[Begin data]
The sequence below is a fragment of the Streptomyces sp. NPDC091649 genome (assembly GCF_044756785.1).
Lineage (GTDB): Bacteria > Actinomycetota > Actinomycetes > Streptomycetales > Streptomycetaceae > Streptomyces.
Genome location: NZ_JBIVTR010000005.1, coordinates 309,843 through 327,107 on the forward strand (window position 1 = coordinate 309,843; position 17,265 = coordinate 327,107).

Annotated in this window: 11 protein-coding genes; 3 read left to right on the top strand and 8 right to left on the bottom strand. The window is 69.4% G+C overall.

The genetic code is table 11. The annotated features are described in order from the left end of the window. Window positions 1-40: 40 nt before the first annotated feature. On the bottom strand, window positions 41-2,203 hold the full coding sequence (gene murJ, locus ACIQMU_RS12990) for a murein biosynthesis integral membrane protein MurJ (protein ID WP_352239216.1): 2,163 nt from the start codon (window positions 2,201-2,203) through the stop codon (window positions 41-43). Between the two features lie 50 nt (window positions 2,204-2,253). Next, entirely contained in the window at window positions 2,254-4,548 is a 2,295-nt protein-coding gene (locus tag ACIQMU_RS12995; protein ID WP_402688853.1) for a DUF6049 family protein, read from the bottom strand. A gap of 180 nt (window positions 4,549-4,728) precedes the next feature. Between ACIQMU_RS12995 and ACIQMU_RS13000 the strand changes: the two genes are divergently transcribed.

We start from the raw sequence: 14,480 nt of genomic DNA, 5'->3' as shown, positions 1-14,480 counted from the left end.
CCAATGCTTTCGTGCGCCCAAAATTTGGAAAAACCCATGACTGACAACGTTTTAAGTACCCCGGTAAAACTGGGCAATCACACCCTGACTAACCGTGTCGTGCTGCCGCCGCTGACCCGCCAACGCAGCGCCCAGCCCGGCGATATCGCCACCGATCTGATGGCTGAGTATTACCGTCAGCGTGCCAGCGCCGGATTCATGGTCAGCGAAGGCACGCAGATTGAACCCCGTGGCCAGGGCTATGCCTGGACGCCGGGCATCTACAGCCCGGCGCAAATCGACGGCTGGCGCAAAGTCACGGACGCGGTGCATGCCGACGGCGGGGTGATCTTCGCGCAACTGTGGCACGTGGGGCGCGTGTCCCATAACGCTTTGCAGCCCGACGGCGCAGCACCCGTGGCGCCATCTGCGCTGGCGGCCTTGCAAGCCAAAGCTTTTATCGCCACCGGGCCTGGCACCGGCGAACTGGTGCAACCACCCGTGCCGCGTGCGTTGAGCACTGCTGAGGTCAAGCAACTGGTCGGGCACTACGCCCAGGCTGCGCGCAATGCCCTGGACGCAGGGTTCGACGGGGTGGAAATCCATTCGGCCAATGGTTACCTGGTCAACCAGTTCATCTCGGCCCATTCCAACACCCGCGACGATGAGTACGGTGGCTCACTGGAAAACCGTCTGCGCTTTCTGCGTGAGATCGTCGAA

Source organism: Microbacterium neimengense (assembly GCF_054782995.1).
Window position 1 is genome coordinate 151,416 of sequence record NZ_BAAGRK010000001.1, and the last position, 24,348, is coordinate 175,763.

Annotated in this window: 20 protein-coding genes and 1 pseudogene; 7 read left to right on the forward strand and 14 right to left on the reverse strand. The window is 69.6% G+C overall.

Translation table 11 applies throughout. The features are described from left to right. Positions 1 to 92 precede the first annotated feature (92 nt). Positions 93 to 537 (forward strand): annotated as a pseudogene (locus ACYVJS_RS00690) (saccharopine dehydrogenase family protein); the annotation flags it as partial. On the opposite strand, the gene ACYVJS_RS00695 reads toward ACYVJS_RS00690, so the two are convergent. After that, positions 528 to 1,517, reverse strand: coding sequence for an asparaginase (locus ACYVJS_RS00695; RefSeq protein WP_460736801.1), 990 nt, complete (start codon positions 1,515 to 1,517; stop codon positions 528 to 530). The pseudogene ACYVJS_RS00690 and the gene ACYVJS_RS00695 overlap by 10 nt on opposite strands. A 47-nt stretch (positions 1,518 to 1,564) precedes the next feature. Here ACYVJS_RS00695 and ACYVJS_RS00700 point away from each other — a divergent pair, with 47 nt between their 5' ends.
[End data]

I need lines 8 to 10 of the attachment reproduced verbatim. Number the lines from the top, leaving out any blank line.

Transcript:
Source organism: Microbacterium neimengense (assembly GCF_054782995.1).
Window position 1 is genome coordinate 151,416 of sequence record NZ_BAAGRK010000001.1, and the last position, 24,348, is coordinate 175,763.

Annotated in this window: 20 protein-coding genes and 1 pseudogene; 7 read left to right on the forward strand and 14 right to left on the reverse strand. The window is 69.6% G+C overall.